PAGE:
Source Pravda.Ru

Parents kidnap bride from her own wedding

A woman whose parents are charged with kidnapping her to stop her wedding testified tearfully that they grabbed her by the hair and told her she was breaking the biblical commandment to honor them.

Lemuel Redd, 59, and his wife, Julia, 57, of Monticello, pleaded not guilty Wednesday and were ordered to stand trial after the testimony from their daughter, Julianna Redd Myers, 21.

Defense attorneys Dean and Rhome Zabriskie said they were talking to prosecutors about a plea bargain.

"Naturally, they're under a lot of stress, and they want there to be healing in the family," Rhome Zabriskie said.

Myers said her parents picked her up Aug. 4, the day before she was to be married at the Mormon temple in Salt Lake City, for what she thought was to be a quick shopping trip to get special religious clothing.

Instead, they drove south and east toward Colorado, Myers said.

"They told me Perry was evil and wicked and abusive," Myers said, referring to her fiance, now her husband, reports AP.

They stopped at a gas station in Salina, 175 miles (280 kilometers) west of the Colorado line, where Myers used the bathroom.

When she emerged, her parents grabbed her by the wrists and hair, claiming she was not honoring her father and mother, Myers testified.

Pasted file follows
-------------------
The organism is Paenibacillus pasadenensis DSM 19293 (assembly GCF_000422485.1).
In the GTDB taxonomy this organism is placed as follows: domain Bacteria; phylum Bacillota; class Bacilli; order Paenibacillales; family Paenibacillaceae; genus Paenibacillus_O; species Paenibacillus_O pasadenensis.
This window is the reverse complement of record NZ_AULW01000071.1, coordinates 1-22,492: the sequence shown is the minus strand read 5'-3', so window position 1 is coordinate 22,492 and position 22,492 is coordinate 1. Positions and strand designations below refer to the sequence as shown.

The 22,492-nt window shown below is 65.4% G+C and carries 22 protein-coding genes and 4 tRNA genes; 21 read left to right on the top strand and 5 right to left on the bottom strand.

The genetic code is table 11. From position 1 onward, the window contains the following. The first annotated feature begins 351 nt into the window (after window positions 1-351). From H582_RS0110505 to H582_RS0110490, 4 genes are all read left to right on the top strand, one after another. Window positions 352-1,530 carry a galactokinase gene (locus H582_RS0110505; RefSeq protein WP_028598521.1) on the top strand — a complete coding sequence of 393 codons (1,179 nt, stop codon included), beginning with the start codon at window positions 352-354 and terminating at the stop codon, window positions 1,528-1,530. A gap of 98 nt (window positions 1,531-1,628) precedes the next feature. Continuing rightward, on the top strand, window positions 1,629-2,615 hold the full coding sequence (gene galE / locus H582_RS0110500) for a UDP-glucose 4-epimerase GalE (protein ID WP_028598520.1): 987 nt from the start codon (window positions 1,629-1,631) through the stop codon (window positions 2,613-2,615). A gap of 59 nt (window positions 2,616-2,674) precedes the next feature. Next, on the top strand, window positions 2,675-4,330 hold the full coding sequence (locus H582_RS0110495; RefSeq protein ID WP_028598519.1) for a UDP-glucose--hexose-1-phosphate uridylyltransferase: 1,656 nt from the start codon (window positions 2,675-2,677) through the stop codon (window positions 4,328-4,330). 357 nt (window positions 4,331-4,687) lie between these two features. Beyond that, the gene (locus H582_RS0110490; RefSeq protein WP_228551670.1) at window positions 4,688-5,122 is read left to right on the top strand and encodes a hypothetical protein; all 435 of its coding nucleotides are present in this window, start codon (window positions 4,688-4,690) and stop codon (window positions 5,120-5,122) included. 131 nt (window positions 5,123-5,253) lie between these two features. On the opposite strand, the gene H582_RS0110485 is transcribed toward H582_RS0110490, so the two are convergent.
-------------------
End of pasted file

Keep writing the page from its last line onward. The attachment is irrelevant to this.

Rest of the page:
"I told them, 'I'm not going back in the van,"' Myers said. "They grabbed my wrists and put me back against the wall and were shouting all these doctrines at me. They told me, 'You're not worthy, you're wicked."'

The three spent the night in Grand Junction, Colorado, and returned to Provo the next day.

"'Are you prepared to go to the temple without us?"' Myers, her voice quavering, said her parents asked at one point. "I said, 'I will. I don't want to, but I will."'

Julianna and Perry Myers were married Aug. 8 at The Church of Jesus Christ of Latter-day Saints temple. She is due to deliver their first child in late May.

District Judge James Taylor did not immediately set a trial date on the second-degree kidnapping charge, which carries a maximum penalty of 15 years in prison.

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